Collaborative Dispute Resolution

Collaborative Practice is about cooperation, not confrontation.  It is problem solving with lawyers where the parties decide from the outset that it is in their interest to resolve the issues between them rather than to adopt an adversarial approach leading to the delays associated with legal proceeding and spiralling costs of litigation.

It is a process that encourages the parties to engage in “good faith negotiation” where the parties cooperate in a process of integrative problem solving with the benefit of legal advice from their lawyers while engaged in a non-adversarial negotiation process to design mutually acceptable solutions to often complex issues.

  • Each client is represented by their own collaboratively trained lawyer throughout the process.
  • Both lawyers help their client and the other party work as a team to:
    • find and focus on common interests;
    • understand each other’s concerns;
    • gather and exchange information;
    • explore and test a wide range of possible choices; and,
    • reach mutually acceptable solutions designed by the clients.

How is collaborative law different?

  •  The collaborative lawyers and the clients sign a contract at the start of the process by which they agree that they will not go to Court or use threats of litigation as a “lever” to solve the dispute.
  • If the collaborative process fails, the lawyers and their law firms agree to withdraw from the matter and to cease acting for their respective clients.
  • The collaborative law process involves intertest based integrative bargaining which is significantly different to the traditional positional bargaining approach usually used by lawyers in the adversarial process.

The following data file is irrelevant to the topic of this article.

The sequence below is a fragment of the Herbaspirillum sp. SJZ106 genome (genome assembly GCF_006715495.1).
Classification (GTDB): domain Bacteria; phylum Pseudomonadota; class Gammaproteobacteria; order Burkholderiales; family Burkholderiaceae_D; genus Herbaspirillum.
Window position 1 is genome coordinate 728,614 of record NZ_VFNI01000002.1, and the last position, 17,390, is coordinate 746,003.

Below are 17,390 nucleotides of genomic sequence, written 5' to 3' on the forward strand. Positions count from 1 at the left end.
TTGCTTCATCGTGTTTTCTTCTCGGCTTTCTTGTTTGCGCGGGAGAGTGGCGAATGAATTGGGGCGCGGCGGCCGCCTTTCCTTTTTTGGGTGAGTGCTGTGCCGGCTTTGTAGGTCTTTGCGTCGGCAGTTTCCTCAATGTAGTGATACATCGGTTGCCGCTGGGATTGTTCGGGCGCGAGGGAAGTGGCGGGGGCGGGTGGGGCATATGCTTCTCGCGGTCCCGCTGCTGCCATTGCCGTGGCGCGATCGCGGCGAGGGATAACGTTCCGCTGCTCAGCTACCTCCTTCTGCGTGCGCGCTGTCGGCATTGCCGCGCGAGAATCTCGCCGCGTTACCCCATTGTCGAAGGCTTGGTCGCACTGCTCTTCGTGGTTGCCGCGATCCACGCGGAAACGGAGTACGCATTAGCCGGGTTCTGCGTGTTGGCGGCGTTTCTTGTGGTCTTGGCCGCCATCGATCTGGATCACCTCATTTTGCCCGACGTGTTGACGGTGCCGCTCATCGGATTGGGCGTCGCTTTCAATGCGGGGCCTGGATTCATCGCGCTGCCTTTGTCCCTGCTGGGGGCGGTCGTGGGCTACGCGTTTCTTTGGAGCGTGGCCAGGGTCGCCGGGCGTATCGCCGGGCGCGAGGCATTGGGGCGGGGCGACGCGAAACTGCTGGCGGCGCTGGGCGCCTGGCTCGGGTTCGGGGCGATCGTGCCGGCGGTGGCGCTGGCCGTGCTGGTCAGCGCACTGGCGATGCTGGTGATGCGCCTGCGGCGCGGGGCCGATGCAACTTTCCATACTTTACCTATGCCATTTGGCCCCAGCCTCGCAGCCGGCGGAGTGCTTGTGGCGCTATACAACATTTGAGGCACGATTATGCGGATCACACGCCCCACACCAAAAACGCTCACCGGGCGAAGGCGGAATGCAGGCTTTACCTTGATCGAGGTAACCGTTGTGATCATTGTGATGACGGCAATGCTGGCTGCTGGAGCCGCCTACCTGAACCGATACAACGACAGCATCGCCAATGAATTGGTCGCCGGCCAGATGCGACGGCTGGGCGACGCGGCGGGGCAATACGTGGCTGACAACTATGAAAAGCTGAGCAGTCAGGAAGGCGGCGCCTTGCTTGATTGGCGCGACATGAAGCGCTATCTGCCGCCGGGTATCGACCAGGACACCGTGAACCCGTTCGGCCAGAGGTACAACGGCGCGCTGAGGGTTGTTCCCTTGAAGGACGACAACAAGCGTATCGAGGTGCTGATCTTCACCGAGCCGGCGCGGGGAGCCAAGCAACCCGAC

• Negotiations are carried out almost entirely in four-way meetings which are attended by both lawyers and both of their clients (and any appropriate experts e.g. accountants or financial advices etc).
  • In the collaborative law process both clients will:
    • treat each other with respect;
    • listen to each other’s perspectives, interests and concerns;
    • negotiate in good faith;
    • explore all possible choices;
    • let go of the past in order to focus on the future.

Is the collaborative law process the right choice?

Collaborative dispute resolution is an alternative dispute resolution process that has many advantages over traditional court based dispute resolution.

The clients have skilled, collaboratively trained, legal advisers at every stage of the process.  The lawyers understand how to reach creative settlements by “enlarging the pie”.  The clients are never “on their own” or “out of the loop”; their lawyer is at the client’s side, advising and assisting them to achieve goals by mutual participation and agreement which are often far more creative than solutions that a Court is able to impose on the parties.

Some points about the 4 way collaborative process:-

  • the clients and their lawyers agree in advance to work towards a settlement that will be acceptable to both clients.  Litigation can never be threatened.  The collaborative lawyers are committed to ethical good faith negotiation will not permitted or engage in “playing games” or tactics to take advantage of each other.
  • the lawyers share with their clients a financial incentive to make the collaborative process work.  The lawyers have not succeeded unless they help their client to create a mutually acceptable solution.  They are “out of a job” if the process breaks down.
  • the lawyers are concerned to uphold the integrity of the process, the interests of their clients and the appropriateness of outcome.
  • the clients and the lawyers work together as the members of the “settlement team”, rather than working against each other as “opposing parties” to:-
  1. identify what is important to each client (interests);
  2. identify what questions the clients need to answer (issues);
  3. gather necessary information;
  4. create the maximum number of choices / options (enlarging the pie);
  5. evaluate and test those options, modify and refine them as necessary;
  6. negotiate to a mutually acceptable agreement; and
  7. preserve relationships and provide closure for the parties.

If the collaborative process sounds more attractive to you than litigation, then call us on 1300 783 634.